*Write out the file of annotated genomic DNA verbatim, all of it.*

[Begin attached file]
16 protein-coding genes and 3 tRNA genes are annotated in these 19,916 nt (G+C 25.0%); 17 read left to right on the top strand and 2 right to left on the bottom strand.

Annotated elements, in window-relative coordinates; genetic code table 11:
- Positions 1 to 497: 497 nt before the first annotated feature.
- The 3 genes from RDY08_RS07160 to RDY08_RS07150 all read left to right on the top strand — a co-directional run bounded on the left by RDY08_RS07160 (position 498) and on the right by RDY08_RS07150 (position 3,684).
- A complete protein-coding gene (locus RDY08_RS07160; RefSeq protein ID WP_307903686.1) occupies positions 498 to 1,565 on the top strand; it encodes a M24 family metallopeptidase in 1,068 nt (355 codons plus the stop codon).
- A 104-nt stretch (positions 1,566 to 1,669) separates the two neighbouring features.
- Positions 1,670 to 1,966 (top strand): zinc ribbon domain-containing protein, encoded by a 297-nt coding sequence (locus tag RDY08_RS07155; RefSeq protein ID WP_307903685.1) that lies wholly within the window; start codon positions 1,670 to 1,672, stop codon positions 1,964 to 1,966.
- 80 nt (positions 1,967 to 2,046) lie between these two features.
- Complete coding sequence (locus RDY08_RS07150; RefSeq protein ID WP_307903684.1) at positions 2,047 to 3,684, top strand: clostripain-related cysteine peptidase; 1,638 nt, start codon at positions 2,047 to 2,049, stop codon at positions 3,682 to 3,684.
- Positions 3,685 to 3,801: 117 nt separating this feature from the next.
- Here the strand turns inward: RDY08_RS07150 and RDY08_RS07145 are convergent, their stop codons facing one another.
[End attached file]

16 protein-coding genes and 3 tRNA genes are annotated in these 19,916 nt (G+C 25.0%); 17 read left to right on the top strand and 2 right to left on the bottom strand.

Annotated elements, in window-relative coordinates; genetic code table 11:
- Positions 1 to 497: 497 nt before the first annotated feature.
- The 3 genes from RDY08_RS07160 to RDY08_RS07150 all read left to right on the top strand — a co-directional run bounded on the left by RDY08_RS07160 (position 498) and on the right by RDY08_RS07150 (position 3,684).
- A complete protein-coding gene (locus RDY08_RS07160; RefSeq protein ID WP_307903686.1) occupies positions 498 to 1,565 on the top strand; it encodes a M24 family metallopeptidase in 1,068 nt (355 codons plus the stop codon).
- A 104-nt stretch (positions 1,566 to 1,669) separates the two neighbouring features.
- Positions 1,670 to 1,966 (top strand): zinc ribbon domain-containing protein, encoded by a 297-nt coding sequence (locus tag RDY08_RS07155; RefSeq protein ID WP_307903685.1) that lies wholly within the window; start codon positions 1,670 to 1,672, stop codon positions 1,964 to 1,966.
- 80 nt (positions 1,967 to 2,046) lie between these two features.
- Complete coding sequence (locus RDY08_RS07150; RefSeq protein ID WP_307903684.1) at positions 2,047 to 3,684, top strand: clostripain-related cysteine peptidase; 1,638 nt, start codon at positions 2,047 to 2,049, stop codon at positions 3,682 to 3,684.
- Positions 3,685 to 3,801: 117 nt separating this feature from the next.
- Here the strand turns inward: RDY08_RS07150 and RDY08_RS07145 are convergent, their stop codons facing one another.